Dicks' script went through many changes, some of which were forced upon him. Originally, he'd planned for Baker's Fourth Doctor to take the lead in the story, with The First Doctor largely confined to the TARDIS with Susan, Tegan and Turlough. On 9 December, Baker was sent copies of the scripts-in-progress and seemed pleased enough with what he read, agreeing to return to the role. But a bombshell landed on Nathan-Turner's desk on 29 December when Baker's agent contacted him to tell him that Baker had changed his mind and was no longer interested in appearing in the special. He agreed, however, to allow the production to reuse footage of him from the abandoned serial Shada.

Dicks was forced to perform his biggest rewrite so far, switching the focus of the story onto Peter Davison's , and having the Fourth and his companion Romana trapped in a time vortex, leaving Baker and Lalla Ward to appear in a few minutes of previously unseen footage shot in Cambridge for Shada. Adding to Nathan-Turner's woes was the huge cast of companions he'd hoped to assemble. Some had readily agreed to reprise their roles, others were less sure, and a period of uncertainty followed, with Dicks unsure who he should be writing scenes for. Indeed, not everyone was in place when filming began with the Eye of Orion scenes featuring the Doctor, Tegan and Turlough and the First Doctor being abducted by the time scoop from the rose garden which took place at Plas Brondanw in Llanfrothen from 5 March 1983.

Further location filming took place at not one but two quarries, Carreg y Foel Grom and Manod Quarry, near Blaenau Ffestiniog, standing in for the Death Zone on Gallifrey. Nathan-Turner assisted with some second unit work while Moffat had to deal with the fact that the original material shot for the Eye of Orion scenes had been damaged and needed to be reshot – though Mark Strickson as Turlough, believing that he wasn't needed on location again, had gone on holiday leaving no way of contacting him. He was only found when a family member heard a radio appeal for him to get in touch and he returned to the Welsh locations. Elsewhere, the Third Doctor's planned entry into the Dark Tower aboard a makeshift hang-glider was abandoned when the effects team couldn't come up with a decent prop and Pertwee objected to how silly it all looked, leaving Moffatt and Nathan-Turner to improvise the Doctor crossing precipice on a wire.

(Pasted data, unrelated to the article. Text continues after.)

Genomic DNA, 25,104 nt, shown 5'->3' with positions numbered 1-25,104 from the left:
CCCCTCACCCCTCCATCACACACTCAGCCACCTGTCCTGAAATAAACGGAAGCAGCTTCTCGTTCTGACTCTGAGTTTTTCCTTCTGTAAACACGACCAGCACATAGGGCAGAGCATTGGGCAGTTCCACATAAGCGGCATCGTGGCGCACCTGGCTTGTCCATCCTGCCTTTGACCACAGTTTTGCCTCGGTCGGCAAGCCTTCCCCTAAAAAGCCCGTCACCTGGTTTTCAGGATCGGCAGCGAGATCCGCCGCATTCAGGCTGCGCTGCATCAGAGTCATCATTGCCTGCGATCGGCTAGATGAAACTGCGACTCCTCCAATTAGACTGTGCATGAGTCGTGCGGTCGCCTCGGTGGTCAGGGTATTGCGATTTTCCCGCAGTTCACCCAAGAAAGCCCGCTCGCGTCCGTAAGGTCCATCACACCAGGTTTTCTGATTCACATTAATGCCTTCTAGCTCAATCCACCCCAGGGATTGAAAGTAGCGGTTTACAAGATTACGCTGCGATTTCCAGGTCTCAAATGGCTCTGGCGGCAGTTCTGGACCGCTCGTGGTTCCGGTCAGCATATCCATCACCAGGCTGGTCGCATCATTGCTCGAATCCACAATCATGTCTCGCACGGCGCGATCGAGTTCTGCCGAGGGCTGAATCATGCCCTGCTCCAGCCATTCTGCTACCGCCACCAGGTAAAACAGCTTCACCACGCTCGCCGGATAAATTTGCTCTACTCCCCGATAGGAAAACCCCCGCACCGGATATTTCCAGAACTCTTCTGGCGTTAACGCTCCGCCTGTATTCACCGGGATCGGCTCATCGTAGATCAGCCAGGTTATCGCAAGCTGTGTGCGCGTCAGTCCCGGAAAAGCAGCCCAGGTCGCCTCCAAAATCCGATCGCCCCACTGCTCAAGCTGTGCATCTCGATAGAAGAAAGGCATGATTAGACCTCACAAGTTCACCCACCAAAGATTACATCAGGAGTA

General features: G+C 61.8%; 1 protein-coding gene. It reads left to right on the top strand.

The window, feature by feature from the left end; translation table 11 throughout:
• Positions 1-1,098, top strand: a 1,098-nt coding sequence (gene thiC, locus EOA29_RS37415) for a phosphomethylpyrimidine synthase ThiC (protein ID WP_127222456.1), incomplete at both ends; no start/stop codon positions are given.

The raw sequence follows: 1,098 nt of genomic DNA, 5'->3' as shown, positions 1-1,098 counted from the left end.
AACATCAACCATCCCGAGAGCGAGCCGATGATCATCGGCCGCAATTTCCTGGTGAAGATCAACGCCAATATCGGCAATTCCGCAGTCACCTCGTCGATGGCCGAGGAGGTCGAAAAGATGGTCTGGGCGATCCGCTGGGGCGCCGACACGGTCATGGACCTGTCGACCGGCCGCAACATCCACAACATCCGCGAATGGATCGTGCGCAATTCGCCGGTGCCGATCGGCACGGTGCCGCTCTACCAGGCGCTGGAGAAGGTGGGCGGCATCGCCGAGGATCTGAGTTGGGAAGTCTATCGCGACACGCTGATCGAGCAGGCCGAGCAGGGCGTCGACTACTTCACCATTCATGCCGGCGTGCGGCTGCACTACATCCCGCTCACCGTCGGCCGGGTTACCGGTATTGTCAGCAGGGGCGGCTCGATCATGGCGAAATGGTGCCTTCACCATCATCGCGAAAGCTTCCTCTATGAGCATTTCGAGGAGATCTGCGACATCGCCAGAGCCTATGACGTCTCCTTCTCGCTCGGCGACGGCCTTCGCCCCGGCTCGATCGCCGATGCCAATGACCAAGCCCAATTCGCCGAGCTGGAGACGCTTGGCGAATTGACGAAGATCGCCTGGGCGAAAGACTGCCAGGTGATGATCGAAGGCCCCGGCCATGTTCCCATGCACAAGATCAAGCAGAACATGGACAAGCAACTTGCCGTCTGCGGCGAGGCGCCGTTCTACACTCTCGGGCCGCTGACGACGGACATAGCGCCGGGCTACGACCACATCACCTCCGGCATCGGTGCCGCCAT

Location work also took place at Cwm Bychan lake near Llanbedr, at Denham Green in Buckinghamshire and in Uxbridge, London before the production relocated to BBC Television Film Studios in Ealing, London on 18 March and then to BBC Television Centre Studio 6 in White City, London on 29 March. In post-production, Nathan-Turner had a scene from The Dalek Invasion of Earth (1964) edited into the start of the special so that William Hartnell would be present in some form and composer Peter Howell worked on a new version of the theme tune for use over the end credits, one that would combine his revamped version with Delia Derbyshire's original.

With the arduous production finally complete, plans were being laid for broadcast. Nathan-Turner had wanted it to go out on the anniversary date, 23 November 1983, but the BBC decided to push it back by two days to include it in their annual charity telethon Children in Need, much to Nathan-Turner's dismay. This meant that the special would be seen first, on the 23rd, in the States on over a hundred Public Broadcasting Service stations before it was seen in the UK. In later years, the special was released several times on home video with new special effects added and a different ending.

References

Periodicals

  • Doctor Who Figurine Collection: Rare Daleks no.10 (2017) – illustrated articles
  • Doctor Who Program Guide 25th Anniversary Edition by James C. Armstrong Jr, Michael L. Brown p.72 – credits, episode list
  • Radio Times vol.242 no.3138 (31 December 1983) p.85 – letter
  • Starburst no.361 April 2008) p.115 – DVD review (Reviews: DVD by David Richardson)
  • Starburst Special no.44 Summer Sci Fi Films pp. 104-108, 110-120, 122-130 – illustrated article (The future is shiny by David Richardson)
  • Television Today 10 March 1983 p.19 – credits
  • TV Zone no.78 (November 2007) pp.32-39 – illustrated article (Sarah Jane: Her complete adventures so far)
  • Video Business vol.5 no.24 (12 August 1985) p.12 – note

Books

  • Doctor Who: The Television Companion by David J. Howe and Stephen James Walker pp.441-444 – credits, synopsis, review